This episode was powered by Bandzoogle, the easiest all-in-one professional website platform for musicians and bands. With Bandzoogle you can create a beautiful website that’s as unique as your music. Bandzoogle websites feature selling tools so you can sell directly to fans on your own terms, with no commission sales. Bandzoogle also helps you see how fans are using your website with interactive visitor reports. You can Choose a free custom .com web address and get a blazing fast reliable website with best-in-class hosting technology. Bandzoogle takes care of the technical details so you can focus on your music. My artist website is on Bandzoogle and I love it, but see for yourself. Go to Bandzoogle.com to start your 30 day free trial. Use the promo code “robonzo” to get 15% off your first year. Go to Bandzoogle.com, use the promo code “robonzo,” R O B O N Z O, to start your free trial today.
This episode was powered by ConvertKit. As a creator you’re at the mercy of social media algorithms to connect with your audience, but with ConvertKit’s Free Plan, you can manage up to 1,000 email subscribers to reach your fans directly in their inbox. Build meaningful relationships with your followers by sharing your ideas and projects, and offering value, with custom landing pages and free downloads. ConvertKit’s beautifully designed (but extremely simple) templates give you a great email writing experience. As a creator, you deserve to be paid for your work, and ConvertKit has a simple and streamlined system to help launch digital products your fans are excited to buy. Learn how ConverKit can help you connect with your audience, so that you can make a living doing work you love. Go to UnstarvingMusician .com / Convert or the show notes for this episode.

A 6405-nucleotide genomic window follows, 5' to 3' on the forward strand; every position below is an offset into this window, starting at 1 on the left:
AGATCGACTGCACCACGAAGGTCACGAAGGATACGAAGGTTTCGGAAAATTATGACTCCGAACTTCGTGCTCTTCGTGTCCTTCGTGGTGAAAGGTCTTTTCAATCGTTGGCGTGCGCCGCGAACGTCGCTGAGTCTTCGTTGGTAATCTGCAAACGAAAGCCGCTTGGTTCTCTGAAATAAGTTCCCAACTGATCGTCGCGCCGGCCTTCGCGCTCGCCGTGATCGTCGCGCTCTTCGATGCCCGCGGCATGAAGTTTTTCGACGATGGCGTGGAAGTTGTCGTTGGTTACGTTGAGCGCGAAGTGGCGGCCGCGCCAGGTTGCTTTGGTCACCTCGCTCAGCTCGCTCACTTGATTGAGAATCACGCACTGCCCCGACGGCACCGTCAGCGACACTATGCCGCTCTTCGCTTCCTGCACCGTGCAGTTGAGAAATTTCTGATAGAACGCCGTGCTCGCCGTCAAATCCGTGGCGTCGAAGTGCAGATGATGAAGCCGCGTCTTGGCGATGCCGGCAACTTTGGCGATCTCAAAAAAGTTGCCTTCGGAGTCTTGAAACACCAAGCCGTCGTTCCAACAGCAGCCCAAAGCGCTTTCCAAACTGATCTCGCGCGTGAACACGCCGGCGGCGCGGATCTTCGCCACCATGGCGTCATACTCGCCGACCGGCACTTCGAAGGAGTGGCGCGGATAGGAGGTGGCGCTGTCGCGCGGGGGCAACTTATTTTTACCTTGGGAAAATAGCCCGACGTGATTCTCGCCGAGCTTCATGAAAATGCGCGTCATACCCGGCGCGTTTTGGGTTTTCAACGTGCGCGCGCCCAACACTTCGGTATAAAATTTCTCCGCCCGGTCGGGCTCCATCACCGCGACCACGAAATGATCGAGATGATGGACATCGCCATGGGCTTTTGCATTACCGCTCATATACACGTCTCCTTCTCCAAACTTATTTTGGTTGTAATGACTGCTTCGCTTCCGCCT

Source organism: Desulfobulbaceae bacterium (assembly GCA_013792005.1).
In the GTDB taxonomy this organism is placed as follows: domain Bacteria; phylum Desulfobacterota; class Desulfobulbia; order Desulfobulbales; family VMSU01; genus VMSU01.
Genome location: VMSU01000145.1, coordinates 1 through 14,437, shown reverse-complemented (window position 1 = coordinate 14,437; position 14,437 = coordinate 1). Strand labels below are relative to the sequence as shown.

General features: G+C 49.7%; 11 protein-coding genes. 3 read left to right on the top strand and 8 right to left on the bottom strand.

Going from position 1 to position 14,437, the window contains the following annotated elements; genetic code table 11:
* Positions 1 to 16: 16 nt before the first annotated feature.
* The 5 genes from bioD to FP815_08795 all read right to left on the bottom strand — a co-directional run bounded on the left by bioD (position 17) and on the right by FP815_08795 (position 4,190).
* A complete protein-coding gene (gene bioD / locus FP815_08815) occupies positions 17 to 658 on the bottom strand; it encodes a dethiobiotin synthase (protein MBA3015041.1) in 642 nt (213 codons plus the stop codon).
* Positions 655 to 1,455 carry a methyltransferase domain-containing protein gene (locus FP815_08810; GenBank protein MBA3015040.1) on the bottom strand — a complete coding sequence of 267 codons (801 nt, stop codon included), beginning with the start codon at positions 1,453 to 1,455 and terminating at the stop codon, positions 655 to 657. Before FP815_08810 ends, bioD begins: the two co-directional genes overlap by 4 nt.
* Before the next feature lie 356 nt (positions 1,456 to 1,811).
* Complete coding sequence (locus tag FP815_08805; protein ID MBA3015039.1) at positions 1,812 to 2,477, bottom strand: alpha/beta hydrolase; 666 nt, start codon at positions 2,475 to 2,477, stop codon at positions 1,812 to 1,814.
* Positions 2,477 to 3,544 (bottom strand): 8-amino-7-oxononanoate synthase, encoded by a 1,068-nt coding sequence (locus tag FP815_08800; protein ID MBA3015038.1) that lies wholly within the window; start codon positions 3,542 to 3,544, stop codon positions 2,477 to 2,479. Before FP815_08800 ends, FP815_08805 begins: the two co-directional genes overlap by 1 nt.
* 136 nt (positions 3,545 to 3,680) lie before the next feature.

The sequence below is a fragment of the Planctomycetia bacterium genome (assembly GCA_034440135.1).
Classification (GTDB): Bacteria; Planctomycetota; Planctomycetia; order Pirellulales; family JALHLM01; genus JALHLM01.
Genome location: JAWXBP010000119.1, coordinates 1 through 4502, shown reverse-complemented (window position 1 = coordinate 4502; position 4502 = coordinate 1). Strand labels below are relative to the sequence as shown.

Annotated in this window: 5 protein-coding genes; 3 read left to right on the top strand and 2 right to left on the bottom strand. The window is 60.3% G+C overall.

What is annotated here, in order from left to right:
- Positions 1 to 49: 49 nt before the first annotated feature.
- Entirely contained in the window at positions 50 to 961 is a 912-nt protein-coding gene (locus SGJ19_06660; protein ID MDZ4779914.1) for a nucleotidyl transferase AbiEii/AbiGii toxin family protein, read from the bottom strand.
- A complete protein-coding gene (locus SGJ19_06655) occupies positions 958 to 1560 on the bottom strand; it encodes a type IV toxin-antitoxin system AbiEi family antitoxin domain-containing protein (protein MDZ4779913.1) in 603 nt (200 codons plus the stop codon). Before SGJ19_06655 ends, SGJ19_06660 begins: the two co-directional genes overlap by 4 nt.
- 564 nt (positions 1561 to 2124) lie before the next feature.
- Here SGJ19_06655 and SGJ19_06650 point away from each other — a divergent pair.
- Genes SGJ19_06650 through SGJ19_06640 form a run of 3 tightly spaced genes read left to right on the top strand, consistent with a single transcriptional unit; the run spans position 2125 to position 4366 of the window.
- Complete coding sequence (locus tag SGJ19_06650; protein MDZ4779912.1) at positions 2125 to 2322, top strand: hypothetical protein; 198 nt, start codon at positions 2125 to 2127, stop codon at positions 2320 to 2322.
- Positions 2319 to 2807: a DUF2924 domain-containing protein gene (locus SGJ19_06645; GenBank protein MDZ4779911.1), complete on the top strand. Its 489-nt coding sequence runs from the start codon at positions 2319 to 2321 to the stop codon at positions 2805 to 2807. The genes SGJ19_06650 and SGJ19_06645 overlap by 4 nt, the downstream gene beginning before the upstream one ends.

Did you know you can help other independent artists find this podcast by subscribing on Apple podcast or wherever you are listening to your podcast these days. It really does help, so I hope you will consider it. And if you have feedback, please go to UnstarvingMusician.com to get all my contact info, you can text me call me email me leave a voice message right there on that page, just go down to the bottom of the page and you’ll find everything you need to know I really would love to hear any of your comments, suggestions, questions, whatever you’ve got. And you can find links to just about everything talked about in this episode at UnstarvingMusician .com/Podcast. All right, I’m peacing out. Thank you for listening and sharing with your musician friends and fellow indie music, fans. Peace, gratitude and a whole lot of love